Media Advisory July 16

What are difficult conversations and why do they occur? How does communication have positive and negative impacts? What are some core messages about having effective difficult conversations? In his Inaugural Professorial Lecture, taking place tomorrow, University of Waikato Management Communication Professor John Oetzel will discuss the prickly topic of difficult conversations and why it is important not to avoid them. The lecture will focus specifically on difficult conversations that occur in teamwork and in health care services, particularly when people come from different cultural backgrounds. Professor Oetzel will draw on examples from his own and others’ research, both locally and internationally, which are poignant, interesting, and often funny. Inaugural Professorial Lectures are the university’s way of formally introducing new or recently appointed professors to the wider community. All lectures are free and open to the public. The lecture starts at 6pm tomorrow night, Tuesday 17 July, in The Gallagher Academy of Performing Arts.

Mike Pohio, CEO of Tainui Group Holdings (TGH), will speak at a free public seminar at the Waikato Management School on Friday, 20 July, as part of the School’s Excellence in Practice Series. Tainui Group Holdings Ltd is the commercial arm of Waikato-Tainui Te Kauhanganui Incorporated (WTTKI), the tribal division of Waikato-Tainui, and delivers commercial returns for the Waikato-Tainui people through its business of property investment and development. The public is welcome to come along and hear Mr Pohio speak on the commercial journey of Waikato-Tainui and the recent successes of the Novotel Auckland Airport and The Base retail development in Te Rapa. Find out how TGH has overcome many hurdles on its journey and what the future might hold for the company. Mr Pohio will also spend some time discussing the proposed Ruakura Inland Port and Logistics Hub - a game-changer for the Waikato and New Zealand. The seminar takes place at the Waikato Management School, room MSB 1.02, Friday 20 July, from 1pm. RSVP to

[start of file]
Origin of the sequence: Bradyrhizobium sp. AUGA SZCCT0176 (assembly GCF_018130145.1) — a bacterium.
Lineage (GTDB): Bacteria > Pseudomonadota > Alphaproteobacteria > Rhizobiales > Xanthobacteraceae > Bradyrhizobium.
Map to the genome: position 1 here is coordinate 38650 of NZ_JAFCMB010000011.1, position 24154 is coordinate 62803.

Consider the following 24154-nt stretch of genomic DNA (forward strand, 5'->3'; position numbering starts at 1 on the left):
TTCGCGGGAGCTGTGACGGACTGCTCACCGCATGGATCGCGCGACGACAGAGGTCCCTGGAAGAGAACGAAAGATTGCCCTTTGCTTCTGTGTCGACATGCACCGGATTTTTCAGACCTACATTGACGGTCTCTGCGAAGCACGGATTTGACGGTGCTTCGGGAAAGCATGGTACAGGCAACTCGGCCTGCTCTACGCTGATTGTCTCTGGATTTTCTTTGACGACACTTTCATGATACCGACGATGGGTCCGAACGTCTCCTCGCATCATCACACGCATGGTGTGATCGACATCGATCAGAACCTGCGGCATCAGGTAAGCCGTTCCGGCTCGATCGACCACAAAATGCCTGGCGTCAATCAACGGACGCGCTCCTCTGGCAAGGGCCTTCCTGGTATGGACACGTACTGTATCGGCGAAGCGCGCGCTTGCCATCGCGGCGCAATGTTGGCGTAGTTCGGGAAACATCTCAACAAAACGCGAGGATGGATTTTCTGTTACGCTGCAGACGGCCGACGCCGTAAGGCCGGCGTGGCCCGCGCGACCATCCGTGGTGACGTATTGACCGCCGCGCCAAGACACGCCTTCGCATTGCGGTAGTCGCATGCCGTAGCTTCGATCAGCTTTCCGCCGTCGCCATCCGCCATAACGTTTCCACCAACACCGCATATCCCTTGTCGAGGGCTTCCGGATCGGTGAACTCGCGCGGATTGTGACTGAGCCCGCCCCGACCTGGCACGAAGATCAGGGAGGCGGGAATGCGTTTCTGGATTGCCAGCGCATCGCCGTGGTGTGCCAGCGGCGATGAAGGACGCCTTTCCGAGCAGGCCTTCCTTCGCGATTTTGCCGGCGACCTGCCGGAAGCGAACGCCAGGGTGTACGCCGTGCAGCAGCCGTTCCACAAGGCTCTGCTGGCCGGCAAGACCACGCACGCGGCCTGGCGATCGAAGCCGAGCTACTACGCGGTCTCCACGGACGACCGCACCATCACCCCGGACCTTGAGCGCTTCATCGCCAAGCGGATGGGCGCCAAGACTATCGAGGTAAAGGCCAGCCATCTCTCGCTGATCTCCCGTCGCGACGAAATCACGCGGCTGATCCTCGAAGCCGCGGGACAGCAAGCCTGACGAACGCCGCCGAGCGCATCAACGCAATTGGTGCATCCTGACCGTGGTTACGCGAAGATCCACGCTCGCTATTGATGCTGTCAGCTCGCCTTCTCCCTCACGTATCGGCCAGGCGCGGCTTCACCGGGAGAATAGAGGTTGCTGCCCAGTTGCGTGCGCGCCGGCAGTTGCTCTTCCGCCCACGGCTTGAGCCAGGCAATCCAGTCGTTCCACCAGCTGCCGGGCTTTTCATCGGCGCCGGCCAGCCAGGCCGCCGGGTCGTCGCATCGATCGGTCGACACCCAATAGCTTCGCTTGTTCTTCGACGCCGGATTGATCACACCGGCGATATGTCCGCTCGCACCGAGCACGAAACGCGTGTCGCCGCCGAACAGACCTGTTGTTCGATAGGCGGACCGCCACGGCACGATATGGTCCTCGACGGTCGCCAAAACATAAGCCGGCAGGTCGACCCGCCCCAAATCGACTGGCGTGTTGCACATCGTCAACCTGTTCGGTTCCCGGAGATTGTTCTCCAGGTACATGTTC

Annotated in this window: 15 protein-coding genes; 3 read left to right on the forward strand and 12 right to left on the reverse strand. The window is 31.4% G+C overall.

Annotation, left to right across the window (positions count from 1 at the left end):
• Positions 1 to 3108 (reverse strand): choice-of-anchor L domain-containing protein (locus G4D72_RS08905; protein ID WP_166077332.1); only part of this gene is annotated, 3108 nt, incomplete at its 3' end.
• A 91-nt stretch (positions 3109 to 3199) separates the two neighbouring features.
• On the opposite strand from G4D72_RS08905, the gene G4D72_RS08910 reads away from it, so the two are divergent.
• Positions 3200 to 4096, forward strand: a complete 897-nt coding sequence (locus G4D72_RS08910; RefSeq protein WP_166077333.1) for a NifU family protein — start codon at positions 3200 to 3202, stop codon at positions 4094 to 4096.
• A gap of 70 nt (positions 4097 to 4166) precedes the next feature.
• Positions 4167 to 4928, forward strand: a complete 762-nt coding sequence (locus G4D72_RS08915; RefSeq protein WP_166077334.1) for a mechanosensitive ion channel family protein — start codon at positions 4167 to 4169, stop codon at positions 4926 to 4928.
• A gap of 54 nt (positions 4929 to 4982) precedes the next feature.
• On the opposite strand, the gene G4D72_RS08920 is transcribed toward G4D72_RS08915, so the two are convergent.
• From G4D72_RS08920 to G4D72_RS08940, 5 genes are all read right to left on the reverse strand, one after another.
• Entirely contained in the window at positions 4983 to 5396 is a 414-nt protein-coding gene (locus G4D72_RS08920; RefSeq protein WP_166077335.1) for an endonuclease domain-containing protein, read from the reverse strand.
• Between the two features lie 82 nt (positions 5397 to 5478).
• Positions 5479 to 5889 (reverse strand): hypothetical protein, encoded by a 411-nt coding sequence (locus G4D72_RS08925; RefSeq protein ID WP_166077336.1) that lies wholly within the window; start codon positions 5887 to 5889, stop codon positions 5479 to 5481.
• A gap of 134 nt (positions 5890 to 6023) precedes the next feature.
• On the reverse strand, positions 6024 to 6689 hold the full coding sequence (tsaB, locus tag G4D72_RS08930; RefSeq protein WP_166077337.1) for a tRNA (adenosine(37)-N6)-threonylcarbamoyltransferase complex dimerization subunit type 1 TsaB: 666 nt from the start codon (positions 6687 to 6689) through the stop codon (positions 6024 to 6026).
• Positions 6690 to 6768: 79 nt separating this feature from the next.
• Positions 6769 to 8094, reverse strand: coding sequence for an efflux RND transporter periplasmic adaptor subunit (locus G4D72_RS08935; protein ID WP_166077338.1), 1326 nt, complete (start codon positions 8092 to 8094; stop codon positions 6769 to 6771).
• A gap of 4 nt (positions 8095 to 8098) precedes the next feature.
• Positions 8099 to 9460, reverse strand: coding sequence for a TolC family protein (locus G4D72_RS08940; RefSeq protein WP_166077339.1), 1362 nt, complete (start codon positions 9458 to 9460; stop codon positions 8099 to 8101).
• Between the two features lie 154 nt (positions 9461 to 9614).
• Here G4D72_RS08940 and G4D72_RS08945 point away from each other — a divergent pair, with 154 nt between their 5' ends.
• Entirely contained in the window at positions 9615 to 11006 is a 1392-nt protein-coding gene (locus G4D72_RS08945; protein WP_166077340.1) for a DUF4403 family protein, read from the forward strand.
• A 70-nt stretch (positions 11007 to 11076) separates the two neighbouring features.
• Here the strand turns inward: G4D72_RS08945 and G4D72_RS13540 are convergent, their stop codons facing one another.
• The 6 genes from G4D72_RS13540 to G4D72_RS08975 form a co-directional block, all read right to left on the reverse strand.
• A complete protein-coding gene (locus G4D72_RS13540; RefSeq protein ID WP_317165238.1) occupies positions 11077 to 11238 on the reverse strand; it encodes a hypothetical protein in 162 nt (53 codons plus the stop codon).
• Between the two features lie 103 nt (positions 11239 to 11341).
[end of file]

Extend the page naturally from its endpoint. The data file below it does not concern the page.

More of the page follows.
The revitalisation of te reo comes under the spotlight at the University of Waikato during this month’s Māori Language Week which runs 23-29 July. The University of Waikato hosts two free public lectures during the week, one entirely in te reo and one in English, but both address the issue of the revitalisation of te reo. The university’s Pro Vice-Chancellor Māori, Professor Linda Smith, says it is fitting the university is strongly supporting Māori Language Week as many university staff – past and present – have played vital roles in the revitalisation of te reo. The first lecture is Tuesday 24 July from 10am-12noon at the university’s Te Kohinga Mārama marae with three speakers who are all experts in te reo. They are Māori language expert and School of Māori and Pacific Development lecturer Dr Rangi Matāmua, former Waikato University lecturer Pānia Papa and Koro Ngapo, a Faculty of Education lecturer who recently fully defended his PhD thesis in te reo. The second lecture is on Thursday 26 July from 6-7pm in the university’s Gallagher Academy of Performing Arts. That lecture is presented by School of Māori and Pacific Development’s Associate Professor Winnie Crombie and Te Piringa – Faculty of Law honorary lecturer Dr Richard Benton. Both lectures are free and open to the public.

Sirocco, the famous kākāpō caught on camera trying to mate with a zoologist’s head, will be the subject of a discussion at the Waikato Management School this month. Chris Smut-Kennedy, an ecologist for Maungatautari Ecological Island Trust, will talk about internet-sensation Sirocco visiting the ecological Island during a free public lecture at the University of Waikato on 23 July. Sirocco rose to fame courtesy of a documentary made by British filmmaker Stephen Fry, who captured Sirocco trying to mate with a nearby zoologist. The footage, now on YouTube, has been viewed over 4 million times. Sirocco soon became an internet sensation. The resulting fame has led to him being New Zealand’s first spokesbird, commanding his own seat on aeroplanes, and having 11,000 Facebook fans. He’s also critically endangered, one of only 126 kākāpō left in the world. The lecture takes place in MSB1.05, Waikato Management Building, on 23 July, beginning at 5 pm.